In spring 1938 in the mountains in the north of Chile a fiery UFO, later named "Chilean Sphere", fell down. The investigation of this episode, made by a film crew, has led to a sensational discovery. It appeared that before the Second World War (in the thirties) in the USSR a secret space program had been developed. The Soviet scientists and military authorities managed to launch the first spacecraft 23 years prior to Yuri Gagarin's flight. "The First on the Moon" tells about everyday life, heroic deeds and tragedy of the first group of the Soviet cosmonauts. It is the first Russian film shot in a very rare genre 'mockumentary' or 'documentary fiction'.
When elements of the plot started leaking out, a number of Russian newspapers treated it as a documentary about a real 1938 event, referring to it as the Santiago Meteorite. In reality, the film is fiction from beginning to end. To quote the director: "Some type of new genre. It was very difficult to decide on a name. So far, for me this is either historical drama or documentary fantasy." He also said: "Our film is about how the Soviet state machinery manufactured major products - the best people. Fine, strong and clever heroes, then rendered [them] unnecessary to the native land - some have been destroyed, others lost in obscurity, yet others still broken by fear." See more »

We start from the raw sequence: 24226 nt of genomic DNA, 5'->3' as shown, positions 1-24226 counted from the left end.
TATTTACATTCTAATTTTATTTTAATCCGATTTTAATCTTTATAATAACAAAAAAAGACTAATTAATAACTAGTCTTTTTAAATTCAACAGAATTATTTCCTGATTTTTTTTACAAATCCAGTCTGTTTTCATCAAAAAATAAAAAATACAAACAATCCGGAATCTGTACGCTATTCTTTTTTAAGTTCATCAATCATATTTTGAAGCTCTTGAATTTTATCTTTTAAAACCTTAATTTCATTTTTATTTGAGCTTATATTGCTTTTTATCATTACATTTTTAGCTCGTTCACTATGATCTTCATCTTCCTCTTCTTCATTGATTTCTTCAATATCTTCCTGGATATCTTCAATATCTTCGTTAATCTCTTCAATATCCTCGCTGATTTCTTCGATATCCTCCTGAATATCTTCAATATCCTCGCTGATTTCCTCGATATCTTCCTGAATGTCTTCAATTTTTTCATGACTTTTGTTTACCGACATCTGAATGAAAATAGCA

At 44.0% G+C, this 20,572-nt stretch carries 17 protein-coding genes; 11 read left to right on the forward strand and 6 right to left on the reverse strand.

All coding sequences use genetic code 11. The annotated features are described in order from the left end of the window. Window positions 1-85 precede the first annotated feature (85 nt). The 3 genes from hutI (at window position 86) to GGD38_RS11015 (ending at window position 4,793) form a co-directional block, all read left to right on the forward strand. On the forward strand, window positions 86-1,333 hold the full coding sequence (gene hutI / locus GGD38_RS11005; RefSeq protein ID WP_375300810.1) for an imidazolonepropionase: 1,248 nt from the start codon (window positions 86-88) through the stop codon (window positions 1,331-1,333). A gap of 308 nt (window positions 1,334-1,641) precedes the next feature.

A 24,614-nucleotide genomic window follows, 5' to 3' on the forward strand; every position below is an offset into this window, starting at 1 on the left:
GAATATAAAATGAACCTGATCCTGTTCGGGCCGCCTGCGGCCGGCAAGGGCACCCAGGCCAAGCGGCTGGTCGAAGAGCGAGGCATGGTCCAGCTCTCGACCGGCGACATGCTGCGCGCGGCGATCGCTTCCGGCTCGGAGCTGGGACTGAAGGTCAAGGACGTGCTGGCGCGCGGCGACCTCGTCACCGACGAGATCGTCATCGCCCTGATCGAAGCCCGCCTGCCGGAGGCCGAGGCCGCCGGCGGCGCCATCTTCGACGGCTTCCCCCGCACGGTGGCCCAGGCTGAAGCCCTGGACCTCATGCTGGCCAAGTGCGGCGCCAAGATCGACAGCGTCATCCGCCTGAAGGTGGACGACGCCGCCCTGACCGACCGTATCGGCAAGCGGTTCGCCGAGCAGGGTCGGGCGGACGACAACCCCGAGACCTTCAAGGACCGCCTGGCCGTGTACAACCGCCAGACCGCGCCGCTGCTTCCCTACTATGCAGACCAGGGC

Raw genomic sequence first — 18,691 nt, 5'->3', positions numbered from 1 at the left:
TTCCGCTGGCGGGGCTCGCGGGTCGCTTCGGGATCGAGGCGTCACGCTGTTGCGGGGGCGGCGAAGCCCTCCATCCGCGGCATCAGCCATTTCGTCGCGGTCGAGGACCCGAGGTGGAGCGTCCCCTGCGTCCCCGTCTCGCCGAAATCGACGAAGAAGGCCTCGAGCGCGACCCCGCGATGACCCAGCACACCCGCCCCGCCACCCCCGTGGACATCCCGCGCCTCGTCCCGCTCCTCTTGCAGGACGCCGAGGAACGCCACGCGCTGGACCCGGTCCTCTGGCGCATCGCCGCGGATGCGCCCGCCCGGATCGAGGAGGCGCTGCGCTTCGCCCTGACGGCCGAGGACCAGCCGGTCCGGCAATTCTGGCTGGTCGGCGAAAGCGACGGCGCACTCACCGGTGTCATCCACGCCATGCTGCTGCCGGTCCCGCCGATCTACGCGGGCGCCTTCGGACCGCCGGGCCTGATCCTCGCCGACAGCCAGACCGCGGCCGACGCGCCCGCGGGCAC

"Mockumentary" doesn't do this film justice. Apparently the director's label is "documentary fantasy", but "alternative history" works for me. There's some humor here, but it's not a comedy. After all, taking the premise that Stalin had a secret space program in the 30's to its logical conclusion doesn't exactly point to it being a Laff Riot... What you DO have is a fascinating "historical" documentary tracing this secret rocket program of the late 1930's and following the cosmonaut's lives before, during, and after. Much of what would be seen as "fictional recreations" in most documentaries is explained and presented as NKVD surveillance video -- a great conceit. The film includes recreations of newsreels, training films, and also "contemporary" interviews that support a fascinating story. I saw this at the 2006 Seattle International Film Festival, where it sold out both showings. See it if you can!
25 of 26 people found this review helpful.
Was this review helpful to you?
| Report this